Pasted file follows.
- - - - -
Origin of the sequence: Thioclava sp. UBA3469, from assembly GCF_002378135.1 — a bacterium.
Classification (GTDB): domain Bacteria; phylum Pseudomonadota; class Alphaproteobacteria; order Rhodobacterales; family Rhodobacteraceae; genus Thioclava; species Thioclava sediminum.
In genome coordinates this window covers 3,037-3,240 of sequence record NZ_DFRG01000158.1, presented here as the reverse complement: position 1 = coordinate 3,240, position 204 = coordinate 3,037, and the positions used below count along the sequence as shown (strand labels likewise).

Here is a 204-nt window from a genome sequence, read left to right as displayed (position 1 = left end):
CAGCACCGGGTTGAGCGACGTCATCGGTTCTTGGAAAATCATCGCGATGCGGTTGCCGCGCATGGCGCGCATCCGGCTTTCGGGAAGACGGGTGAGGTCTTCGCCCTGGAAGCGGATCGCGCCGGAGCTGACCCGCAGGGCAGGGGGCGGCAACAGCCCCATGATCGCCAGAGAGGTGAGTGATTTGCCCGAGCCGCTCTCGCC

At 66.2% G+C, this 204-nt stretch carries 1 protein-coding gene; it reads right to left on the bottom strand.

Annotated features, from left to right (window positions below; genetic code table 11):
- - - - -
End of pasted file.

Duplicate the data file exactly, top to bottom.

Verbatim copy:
Origin of the sequence: Thioclava sp. UBA3469, from assembly GCF_002378135.1 — a bacterium.
Classification (GTDB): domain Bacteria; phylum Pseudomonadota; class Alphaproteobacteria; order Rhodobacterales; family Rhodobacteraceae; genus Thioclava; species Thioclava sediminum.
In genome coordinates this window covers 3,037-3,240 of sequence record NZ_DFRG01000158.1, presented here as the reverse complement: position 1 = coordinate 3,240, position 204 = coordinate 3,037, and the positions used below count along the sequence as shown (strand labels likewise).

Here is a 204-nt window from a genome sequence, read left to right as displayed (position 1 = left end):
CAGCACCGGGTTGAGCGACGTCATCGGTTCTTGGAAAATCATCGCGATGCGGTTGCCGCGCATGGCGCGCATCCGGCTTTCGGGAAGACGGGTGAGGTCTTCGCCCTGGAAGCGGATCGCGCCGGAGCTGACCCGCAGGGCAGGGGGCGGCAACAGCCCCATGATCGCCAGAGAGGTGAGTGATTTGCCCGAGCCGCTCTCGCC

At 66.2% G+C, this 204-nt stretch carries 1 protein-coding gene; it reads right to left on the bottom strand.

Annotated features, from left to right (window positions below; genetic code table 11):